You’d confiscated my key
so I climbed the drainpipe;
pulled pork, beets and brandy – I dined
well with the folk inside. With all that whisky
spilt down my shirt I couldn’t sit right.
I brought you wine and flowers;
your hound helped tear the trousers
from my legs. While he and I
were making friends, I found
myself chained to the radiator,
with a pair of silver bracelets
that match the drill sergeant’s
epaulettes – he was braced
against the wall, searching
for the alca-seltzer, pawing
through the kitchen drawers.
While a preacher at the faucet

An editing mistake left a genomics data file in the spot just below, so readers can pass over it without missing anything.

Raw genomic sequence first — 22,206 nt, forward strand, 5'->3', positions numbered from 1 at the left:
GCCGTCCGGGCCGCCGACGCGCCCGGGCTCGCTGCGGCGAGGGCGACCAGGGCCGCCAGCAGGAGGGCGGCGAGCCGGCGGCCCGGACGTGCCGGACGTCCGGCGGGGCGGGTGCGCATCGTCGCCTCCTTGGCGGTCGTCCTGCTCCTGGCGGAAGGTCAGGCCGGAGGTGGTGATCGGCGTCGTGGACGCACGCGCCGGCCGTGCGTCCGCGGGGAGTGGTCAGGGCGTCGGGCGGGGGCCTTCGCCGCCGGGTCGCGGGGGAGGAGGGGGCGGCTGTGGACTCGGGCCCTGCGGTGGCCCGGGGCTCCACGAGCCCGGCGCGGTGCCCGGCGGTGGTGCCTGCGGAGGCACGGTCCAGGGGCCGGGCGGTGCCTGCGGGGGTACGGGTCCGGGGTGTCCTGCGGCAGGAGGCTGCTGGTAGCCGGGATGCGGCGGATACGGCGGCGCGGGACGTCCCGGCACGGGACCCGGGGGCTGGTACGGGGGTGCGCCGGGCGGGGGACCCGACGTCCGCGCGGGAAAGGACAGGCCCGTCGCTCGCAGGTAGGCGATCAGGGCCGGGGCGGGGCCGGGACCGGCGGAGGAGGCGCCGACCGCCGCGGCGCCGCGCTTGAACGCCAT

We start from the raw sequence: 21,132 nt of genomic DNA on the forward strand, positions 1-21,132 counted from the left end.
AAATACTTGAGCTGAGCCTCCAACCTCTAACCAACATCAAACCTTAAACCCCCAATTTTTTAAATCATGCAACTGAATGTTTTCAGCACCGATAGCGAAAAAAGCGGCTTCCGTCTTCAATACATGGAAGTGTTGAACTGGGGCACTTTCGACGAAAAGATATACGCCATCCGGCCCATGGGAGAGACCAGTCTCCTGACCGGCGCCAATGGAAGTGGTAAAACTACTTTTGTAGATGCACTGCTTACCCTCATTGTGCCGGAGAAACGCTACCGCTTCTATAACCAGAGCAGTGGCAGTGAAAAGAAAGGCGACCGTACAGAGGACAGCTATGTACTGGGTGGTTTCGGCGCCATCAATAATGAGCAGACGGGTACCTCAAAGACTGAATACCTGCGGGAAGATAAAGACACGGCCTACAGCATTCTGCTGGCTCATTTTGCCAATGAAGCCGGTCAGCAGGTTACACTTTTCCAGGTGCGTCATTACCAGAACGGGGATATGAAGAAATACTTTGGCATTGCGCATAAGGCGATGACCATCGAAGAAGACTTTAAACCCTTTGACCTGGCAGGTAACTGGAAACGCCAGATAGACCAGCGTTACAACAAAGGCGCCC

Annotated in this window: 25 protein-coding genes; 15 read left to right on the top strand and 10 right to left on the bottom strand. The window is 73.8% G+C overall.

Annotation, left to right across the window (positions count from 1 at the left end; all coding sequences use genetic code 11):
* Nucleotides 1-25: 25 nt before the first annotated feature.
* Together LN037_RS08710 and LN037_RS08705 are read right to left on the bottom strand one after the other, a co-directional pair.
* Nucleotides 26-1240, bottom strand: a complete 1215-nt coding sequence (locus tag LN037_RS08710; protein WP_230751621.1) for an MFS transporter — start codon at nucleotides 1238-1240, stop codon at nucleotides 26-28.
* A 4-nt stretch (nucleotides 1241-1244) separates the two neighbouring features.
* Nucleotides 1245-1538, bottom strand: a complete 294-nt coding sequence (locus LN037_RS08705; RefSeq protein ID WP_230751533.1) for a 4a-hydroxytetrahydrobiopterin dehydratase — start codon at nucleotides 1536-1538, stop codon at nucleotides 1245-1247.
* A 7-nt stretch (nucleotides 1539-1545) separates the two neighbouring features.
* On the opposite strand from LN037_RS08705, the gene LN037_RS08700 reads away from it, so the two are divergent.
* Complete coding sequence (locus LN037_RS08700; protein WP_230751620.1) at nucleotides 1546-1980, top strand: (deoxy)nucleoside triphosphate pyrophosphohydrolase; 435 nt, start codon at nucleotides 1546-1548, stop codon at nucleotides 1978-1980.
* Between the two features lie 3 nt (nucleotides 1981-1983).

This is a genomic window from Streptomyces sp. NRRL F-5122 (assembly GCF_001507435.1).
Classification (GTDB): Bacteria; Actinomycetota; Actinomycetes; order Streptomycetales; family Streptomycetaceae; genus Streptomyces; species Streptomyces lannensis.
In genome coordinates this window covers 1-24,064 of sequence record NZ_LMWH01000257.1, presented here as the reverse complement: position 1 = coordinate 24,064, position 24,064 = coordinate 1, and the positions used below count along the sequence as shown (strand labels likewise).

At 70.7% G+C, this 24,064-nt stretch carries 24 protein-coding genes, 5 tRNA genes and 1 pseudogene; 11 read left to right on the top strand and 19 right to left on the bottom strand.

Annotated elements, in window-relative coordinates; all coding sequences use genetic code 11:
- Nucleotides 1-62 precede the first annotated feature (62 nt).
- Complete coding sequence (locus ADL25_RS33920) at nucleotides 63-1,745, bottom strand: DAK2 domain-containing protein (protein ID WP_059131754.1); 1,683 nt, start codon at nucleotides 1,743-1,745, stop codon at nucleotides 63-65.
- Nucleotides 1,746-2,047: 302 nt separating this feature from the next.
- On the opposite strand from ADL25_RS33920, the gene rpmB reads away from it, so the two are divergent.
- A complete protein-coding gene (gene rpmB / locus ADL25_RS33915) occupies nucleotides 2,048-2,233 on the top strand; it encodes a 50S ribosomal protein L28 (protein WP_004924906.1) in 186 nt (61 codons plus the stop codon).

claimed he was pouring holy water,
in the war room your butler
played checkers and a marching
band circled the dining table
breaking tea-cups and jesters
take the minutes of this farce.
All these itinerants were kept raving
by a the extenuations of an alleyway
medicine tradesman prescribing
alcohol for their sores. Offering
to waterboard me at no extra cost,
your lawyers billed the standard fee:
they’d smelt blood playing Double Dutch
underneath the hanging tree.
I wouldn’t’ve guessed I’d be
contested for your lionized
affections – I’d sooner be rid of you
than a pack of hungry dogs;
even with my dying cough I’d rather
roll between the stables,
with your vaudeville chicks painted
head-to-toe, bathed in laughter
and without their clothes.